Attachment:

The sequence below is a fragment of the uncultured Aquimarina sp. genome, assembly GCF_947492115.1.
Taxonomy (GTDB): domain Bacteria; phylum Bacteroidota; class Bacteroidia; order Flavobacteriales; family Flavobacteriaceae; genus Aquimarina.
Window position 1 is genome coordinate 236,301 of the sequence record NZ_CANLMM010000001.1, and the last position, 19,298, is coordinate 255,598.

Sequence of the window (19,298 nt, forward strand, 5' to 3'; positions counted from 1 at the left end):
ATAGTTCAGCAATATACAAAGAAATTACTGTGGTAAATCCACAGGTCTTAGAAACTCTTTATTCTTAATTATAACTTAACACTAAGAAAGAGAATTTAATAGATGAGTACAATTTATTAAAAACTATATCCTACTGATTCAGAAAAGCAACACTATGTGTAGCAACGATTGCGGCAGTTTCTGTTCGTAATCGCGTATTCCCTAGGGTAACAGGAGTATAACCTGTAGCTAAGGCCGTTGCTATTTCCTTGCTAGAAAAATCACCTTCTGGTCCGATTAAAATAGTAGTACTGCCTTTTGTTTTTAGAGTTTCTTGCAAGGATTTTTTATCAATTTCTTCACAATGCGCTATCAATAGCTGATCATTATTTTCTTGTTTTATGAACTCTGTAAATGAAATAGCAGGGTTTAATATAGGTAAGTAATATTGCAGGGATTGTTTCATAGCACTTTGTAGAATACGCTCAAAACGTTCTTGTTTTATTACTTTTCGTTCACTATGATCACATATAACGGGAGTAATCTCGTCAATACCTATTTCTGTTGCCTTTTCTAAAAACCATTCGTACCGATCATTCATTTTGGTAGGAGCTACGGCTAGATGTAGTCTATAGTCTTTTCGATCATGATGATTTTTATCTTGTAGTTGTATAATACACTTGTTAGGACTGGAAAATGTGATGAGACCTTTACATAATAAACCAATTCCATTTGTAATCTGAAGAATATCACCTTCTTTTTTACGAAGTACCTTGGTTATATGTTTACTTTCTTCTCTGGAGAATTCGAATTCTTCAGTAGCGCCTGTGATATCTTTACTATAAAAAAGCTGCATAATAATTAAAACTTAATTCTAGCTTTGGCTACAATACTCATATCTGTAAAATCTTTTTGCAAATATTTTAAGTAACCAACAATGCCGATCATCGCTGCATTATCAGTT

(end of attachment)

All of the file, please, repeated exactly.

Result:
The sequence below is a fragment of the uncultured Aquimarina sp. genome, assembly GCF_947492115.1.
Taxonomy (GTDB): domain Bacteria; phylum Bacteroidota; class Bacteroidia; order Flavobacteriales; family Flavobacteriaceae; genus Aquimarina.
Window position 1 is genome coordinate 236,301 of the sequence record NZ_CANLMM010000001.1, and the last position, 19,298, is coordinate 255,598.

Sequence of the window (19,298 nt, forward strand, 5' to 3'; positions counted from 1 at the left end):
ATAGTTCAGCAATATACAAAGAAATTACTGTGGTAAATCCACAGGTCTTAGAAACTCTTTATTCTTAATTATAACTTAACACTAAGAAAGAGAATTTAATAGATGAGTACAATTTATTAAAAACTATATCCTACTGATTCAGAAAAGCAACACTATGTGTAGCAACGATTGCGGCAGTTTCTGTTCGTAATCGCGTATTCCCTAGGGTAACAGGAGTATAACCTGTAGCTAAGGCCGTTGCTATTTCCTTGCTAGAAAAATCACCTTCTGGTCCGATTAAAATAGTAGTACTGCCTTTTGTTTTTAGAGTTTCTTGCAAGGATTTTTTATCAATTTCTTCACAATGCGCTATCAATAGCTGATCATTATTTTCTTGTTTTATGAACTCTGTAAATGAAATAGCAGGGTTTAATATAGGTAAGTAATATTGCAGGGATTGTTTCATAGCACTTTGTAGAATACGCTCAAAACGTTCTTGTTTTATTACTTTTCGTTCACTATGATCACATATAACGGGAGTAATCTCGTCAATACCTATTTCTGTTGCCTTTTCTAAAAACCATTCGTACCGATCATTCATTTTGGTAGGAGCTACGGCTAGATGTAGTCTATAGTCTTTTCGATCATGATGATTTTTATCTTGTAGTTGTATAATACACTTGTTAGGACTGGAAAATGTGATGAGACCTTTACATAATAAACCAATTCCATTTGTAATCTGAAGAATATCACCTTCTTTTTTACGAAGTACCTTGGTTATATGTTTACTTTCTTCTCTGGAGAATTCGAATTCTTCAGTAGCGCCTGTGATATCTTTACTATAAAAAAGCTGCATAATAATTAAAACTTAATTCTAGCTTTGGCTACAATACTCATATCTGTAAAATCTTTTTGCAAATATTTTAAGTAACCAACAATGCCGATCATCGCTGCATTATCAGTT